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38 Cards in this Set

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What was the classic assumption about heredity called constancy of species?
All species have been maintained and relatively unchanged since the time of creation.
What was the classical assumption about heredity concerning trait transmission? What was wrong with this theory?
Traits are transmitted directly and independently. If it were true, all organisms in a species would eventually be the same.
What were some of the advantages of Mendel choosing the garden pea for his expirements?
Many hybrids had been previously produced, large variety of true-breeding specimens, small and easy to grow, and the sexual organs were enclosed in a flower.
Why did Mendel allow his peas to self-fertilize for several generations before doing his expirement?
To assure their pure-breeding traits.
What is the F1 generation?
The generation of organisms produced after crossing two known genotype organisms. (First Filial)
What is the F2 generation?
The generation of organisms prodeuced after crossing organisms from the F1 generation. (Second Filial)
What is the phenotypic ratio present in the F2 generation? What is this ratio called? What is it a disguised ratio of?
3:1, Mendelian Ration, 1:2:1 (genotypic ration)
Mendel proposed that parents transmitted _______, different forms of the same trait, to their offspring.
Alleles
What is homozygous? What is heterozygous?
Having the same two alleles for a trait. Having two different alleles for a trait.
What is genotype? What is phenotype?
The sum of an organism's alleles that express for a trait. The physical expression of a trait.
If an allele is always expressed in the phenotype when it is in the genotype, it is __________.
Dominant
What tool is used to examine genotypes among generations of organisms?
Punnett squares
What is Mendel's Law of Segregation?
Alleles for a trait in an organism remain distinct from one another.
What is a test cross?
The crossing of an organism with unknown genotype with a homozygous recessive organsim to determine the unknown's genotype.
What is Mendel's Law of Independent Assortment?
Genes coded on different chromosomes are inhereted independently of one another.
How is the law of independent assortment tested?
A dihybrid cross
What are some ways that Mendelian inheritance is obscured?
Continious variation (multiple genes, same trait), Pleiotropic effects (single alle, multiple traits), Incomplete dominance (Pp is not the same phenotype as PP), Environmental Effects (environment determines intensity of trait), Epistalsis (one gene interferes with another)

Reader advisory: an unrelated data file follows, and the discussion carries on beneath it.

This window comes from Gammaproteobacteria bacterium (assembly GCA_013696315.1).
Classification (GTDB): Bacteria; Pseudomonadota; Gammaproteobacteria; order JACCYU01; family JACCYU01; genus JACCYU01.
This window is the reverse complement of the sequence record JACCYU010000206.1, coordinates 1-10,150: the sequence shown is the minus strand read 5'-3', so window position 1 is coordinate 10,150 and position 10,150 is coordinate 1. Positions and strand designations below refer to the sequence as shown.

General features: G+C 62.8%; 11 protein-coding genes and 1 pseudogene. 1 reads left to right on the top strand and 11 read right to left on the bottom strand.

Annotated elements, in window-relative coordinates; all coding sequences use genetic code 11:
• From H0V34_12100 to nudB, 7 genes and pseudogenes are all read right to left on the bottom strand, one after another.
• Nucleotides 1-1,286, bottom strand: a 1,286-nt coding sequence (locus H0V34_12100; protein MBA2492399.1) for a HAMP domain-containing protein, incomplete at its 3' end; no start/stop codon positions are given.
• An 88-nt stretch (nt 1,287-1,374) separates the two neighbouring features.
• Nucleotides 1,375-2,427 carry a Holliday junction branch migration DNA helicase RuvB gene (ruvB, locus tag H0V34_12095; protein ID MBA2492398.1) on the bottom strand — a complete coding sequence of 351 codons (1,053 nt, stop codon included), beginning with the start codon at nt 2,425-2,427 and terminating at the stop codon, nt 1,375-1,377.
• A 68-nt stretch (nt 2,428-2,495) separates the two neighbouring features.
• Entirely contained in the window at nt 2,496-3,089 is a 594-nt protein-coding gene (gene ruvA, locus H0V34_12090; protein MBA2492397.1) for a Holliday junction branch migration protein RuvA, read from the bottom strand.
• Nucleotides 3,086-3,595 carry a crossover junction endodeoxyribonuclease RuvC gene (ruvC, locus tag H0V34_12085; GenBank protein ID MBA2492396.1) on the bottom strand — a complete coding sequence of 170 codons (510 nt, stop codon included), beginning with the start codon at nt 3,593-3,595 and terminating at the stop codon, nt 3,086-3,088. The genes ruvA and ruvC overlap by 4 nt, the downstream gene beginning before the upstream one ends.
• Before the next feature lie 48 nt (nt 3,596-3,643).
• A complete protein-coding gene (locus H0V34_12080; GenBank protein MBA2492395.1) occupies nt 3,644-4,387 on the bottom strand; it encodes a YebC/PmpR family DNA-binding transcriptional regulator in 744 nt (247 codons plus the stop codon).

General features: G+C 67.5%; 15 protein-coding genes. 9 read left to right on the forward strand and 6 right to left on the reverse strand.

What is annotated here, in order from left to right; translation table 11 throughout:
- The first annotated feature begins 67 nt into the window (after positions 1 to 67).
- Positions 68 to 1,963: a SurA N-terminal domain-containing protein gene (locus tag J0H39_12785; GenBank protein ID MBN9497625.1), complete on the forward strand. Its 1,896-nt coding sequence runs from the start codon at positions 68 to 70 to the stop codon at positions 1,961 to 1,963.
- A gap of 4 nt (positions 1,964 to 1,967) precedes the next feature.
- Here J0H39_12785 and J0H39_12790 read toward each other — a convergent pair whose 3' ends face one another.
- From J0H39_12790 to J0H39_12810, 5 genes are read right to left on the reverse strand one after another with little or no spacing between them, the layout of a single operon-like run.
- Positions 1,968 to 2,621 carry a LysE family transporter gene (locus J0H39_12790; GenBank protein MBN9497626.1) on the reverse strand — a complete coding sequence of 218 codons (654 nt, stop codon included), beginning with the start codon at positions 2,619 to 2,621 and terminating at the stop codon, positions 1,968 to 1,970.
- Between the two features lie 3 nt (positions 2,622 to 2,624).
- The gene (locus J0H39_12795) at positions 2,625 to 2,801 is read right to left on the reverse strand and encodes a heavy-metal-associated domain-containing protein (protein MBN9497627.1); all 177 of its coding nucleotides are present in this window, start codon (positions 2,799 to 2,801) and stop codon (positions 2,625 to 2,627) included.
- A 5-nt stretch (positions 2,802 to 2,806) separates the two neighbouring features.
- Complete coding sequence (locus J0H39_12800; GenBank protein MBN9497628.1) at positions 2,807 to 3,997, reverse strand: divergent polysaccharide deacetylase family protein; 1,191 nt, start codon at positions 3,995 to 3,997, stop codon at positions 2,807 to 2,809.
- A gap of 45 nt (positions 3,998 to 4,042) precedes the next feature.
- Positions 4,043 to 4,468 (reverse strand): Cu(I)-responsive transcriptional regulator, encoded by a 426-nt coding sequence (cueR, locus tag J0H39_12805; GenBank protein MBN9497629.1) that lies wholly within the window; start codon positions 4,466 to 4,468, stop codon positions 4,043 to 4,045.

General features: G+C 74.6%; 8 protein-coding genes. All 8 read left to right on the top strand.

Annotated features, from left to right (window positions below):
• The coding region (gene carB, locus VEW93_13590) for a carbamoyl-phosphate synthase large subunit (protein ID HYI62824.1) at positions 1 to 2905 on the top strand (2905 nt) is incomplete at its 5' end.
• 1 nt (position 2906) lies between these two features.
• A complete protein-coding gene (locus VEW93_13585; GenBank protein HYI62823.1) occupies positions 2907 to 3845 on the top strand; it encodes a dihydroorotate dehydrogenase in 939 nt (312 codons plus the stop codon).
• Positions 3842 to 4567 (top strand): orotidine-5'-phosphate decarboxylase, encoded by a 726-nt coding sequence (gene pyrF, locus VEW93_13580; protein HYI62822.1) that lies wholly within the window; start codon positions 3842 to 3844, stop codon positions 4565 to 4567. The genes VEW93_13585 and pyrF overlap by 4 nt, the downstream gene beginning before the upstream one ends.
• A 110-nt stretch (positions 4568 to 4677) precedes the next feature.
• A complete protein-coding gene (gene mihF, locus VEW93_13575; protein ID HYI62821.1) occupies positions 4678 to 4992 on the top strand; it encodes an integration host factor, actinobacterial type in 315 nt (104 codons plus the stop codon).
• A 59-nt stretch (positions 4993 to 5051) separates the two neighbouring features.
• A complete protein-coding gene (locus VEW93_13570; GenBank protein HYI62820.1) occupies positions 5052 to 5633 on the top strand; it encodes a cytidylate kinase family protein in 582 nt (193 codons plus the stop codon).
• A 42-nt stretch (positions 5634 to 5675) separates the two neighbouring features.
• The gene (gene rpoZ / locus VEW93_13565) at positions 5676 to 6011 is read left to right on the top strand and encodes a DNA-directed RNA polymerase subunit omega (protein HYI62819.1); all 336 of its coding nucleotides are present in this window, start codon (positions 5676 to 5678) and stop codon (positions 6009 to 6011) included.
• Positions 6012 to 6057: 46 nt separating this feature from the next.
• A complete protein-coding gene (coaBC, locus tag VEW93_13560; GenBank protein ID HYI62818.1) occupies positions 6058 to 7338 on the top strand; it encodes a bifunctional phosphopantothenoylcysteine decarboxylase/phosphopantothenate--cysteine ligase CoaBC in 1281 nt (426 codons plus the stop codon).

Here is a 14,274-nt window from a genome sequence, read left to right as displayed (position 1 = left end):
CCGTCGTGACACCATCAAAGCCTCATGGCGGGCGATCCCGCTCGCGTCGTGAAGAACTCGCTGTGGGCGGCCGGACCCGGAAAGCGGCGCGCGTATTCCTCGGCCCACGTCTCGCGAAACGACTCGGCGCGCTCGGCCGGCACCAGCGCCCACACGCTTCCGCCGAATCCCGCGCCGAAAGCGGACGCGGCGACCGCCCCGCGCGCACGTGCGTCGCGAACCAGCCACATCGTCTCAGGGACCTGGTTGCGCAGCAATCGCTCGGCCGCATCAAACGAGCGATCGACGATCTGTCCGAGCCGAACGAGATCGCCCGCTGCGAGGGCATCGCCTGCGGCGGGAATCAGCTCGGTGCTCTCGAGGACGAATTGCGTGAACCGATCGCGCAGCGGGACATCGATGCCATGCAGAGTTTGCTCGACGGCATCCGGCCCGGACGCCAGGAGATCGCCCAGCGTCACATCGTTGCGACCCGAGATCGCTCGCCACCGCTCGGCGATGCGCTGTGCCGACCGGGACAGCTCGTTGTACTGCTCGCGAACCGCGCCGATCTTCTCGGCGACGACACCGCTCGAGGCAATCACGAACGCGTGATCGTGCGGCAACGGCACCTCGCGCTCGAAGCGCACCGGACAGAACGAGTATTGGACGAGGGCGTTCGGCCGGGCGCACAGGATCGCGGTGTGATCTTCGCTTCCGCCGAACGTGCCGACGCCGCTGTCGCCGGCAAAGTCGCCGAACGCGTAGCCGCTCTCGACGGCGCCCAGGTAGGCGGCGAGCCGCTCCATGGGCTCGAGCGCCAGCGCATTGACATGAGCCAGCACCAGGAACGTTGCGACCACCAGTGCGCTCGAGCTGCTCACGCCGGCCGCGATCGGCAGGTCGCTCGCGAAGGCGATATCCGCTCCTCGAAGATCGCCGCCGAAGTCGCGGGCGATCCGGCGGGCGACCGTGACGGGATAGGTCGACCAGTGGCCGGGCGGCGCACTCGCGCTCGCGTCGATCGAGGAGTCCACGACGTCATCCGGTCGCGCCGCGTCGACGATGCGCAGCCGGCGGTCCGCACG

What is a genetic disorder?
Detrimental effects caused by harmful allele. (Allele is not always recessive i.e. Huntingdon's Disease)
What is codominance?
The situation where no allele is dominant, and each has its own effect. (i.e. ABO blood antigens)
What are pedigrees?
Family trees that track genetic disorders or information.
What are mutations?
Accidental, random, and rare changes in genes. They usually occur on recessive alleles.
Describe hemophilia.
Hemophilia is a genetic disorder where the blood is slow to clot or doesn't at all. It is sex linked on the X chromosome and is recessive.
Describe sickle-cell anemia.
It is a genetic disorder where red blood cells take on irregular shapes and have defective hemoglobin. Those who are homozygotes for it have the disease. Heterozygotes usually do not and are resistant to malaria.
Describe cystic fibrosis.
It is a disease that causes body cells to secrete a thick mucus that clogs airways. It is caused by a defect of the cf gene.
How have researchers been trying to correct genetic disorders like cystic fibrosis?
By using adeno-viruses to insert functional copies of the defective gene into a cell.
Because of negative side effects of using adeno-viruses, what are researchers attempting to use now?
Adeno-associated viruses
What is a trait that is determined by a gene on a sex chromosome called?
Sex-linked
How many chromosome pairs do humans have? How many groups are they divided into based on size and shape?
Twenty-three, Seven
What are autosomes?
Chromosomes that do not determine sex.
What is a Barr body?
The inactivated x chromosome attached to the nuclear membrande in an embryonic female.
What is aneuploidy? What is primary nondisjunction?
Gametes with the gain or loss of a chromosome. The failure of chromosomes correctly in meiosis I or meiosis II.
What gene is Down Syndrome caused by?
Trisomy 21.
What is the genotype of Klinefelter's syndrome? What are its symptoms?
XXX or XXY. Sterile female with two Barr bodies and otherwise normal, or sterile male with female body characteristics and low mental capacity.
What is the genotype of Turner's syndrome? What are its symptoms?
XO. Sterile female, low mental capacity.
What is the genotype of Jacob's syndrome? What are its symptoms? What is interesting about its distribution?
XYY. Fertile, normal appearing male. It occurs 20x more frequently in prison and mental institutions.
What is genetic counseling? What are some of the methods they use?
A process of identifying parents at high risk of producing children with genetic defects. Amniocenesis (extract amniotic fluid) and Chorionic Villi Sampling (extract part of the chorion)
What are the three things genetic counselors can identify?
Aneuploidy or Gross Alterations, Proper Enzyme Function, and Association with Known Genetic Markers
Who made these flashcards?
Robert Fromm